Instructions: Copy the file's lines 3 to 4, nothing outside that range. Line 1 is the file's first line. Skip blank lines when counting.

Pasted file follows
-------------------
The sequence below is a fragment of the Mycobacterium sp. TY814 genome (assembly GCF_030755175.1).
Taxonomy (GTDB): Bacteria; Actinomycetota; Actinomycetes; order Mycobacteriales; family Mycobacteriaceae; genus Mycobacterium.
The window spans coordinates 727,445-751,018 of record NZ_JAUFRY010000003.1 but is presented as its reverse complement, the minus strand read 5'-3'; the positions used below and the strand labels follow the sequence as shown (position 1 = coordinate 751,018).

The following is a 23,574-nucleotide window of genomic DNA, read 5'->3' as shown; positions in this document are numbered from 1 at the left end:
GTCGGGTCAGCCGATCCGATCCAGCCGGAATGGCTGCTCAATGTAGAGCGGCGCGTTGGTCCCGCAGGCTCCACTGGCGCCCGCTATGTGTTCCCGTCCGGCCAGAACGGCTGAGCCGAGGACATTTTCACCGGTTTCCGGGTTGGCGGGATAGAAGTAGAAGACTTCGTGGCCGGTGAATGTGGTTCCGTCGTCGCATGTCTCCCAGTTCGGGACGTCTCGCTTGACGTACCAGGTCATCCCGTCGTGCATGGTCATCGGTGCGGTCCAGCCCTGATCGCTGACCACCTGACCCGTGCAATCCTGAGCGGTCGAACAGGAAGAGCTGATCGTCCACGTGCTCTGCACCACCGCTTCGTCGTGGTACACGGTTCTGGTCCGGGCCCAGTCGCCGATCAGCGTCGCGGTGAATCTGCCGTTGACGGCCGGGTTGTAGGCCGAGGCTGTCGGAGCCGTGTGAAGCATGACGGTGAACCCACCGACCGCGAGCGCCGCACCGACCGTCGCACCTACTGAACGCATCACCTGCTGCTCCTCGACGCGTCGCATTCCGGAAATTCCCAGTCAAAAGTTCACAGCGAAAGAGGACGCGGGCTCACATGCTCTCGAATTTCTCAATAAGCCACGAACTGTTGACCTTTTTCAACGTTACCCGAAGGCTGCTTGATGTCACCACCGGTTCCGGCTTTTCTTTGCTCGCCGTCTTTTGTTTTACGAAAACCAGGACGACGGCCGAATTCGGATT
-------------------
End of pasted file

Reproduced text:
The window spans coordinates 727,445-751,018 of record NZ_JAUFRY010000003.1 but is presented as its reverse complement, the minus strand read 5'-3'; the positions used below and the strand labels follow the sequence as shown (position 1 = coordinate 751,018).

The following is a 23,574-nucleotide window of genomic DNA, read 5'->3' as shown; positions in this document are numbered from 1 at the left end: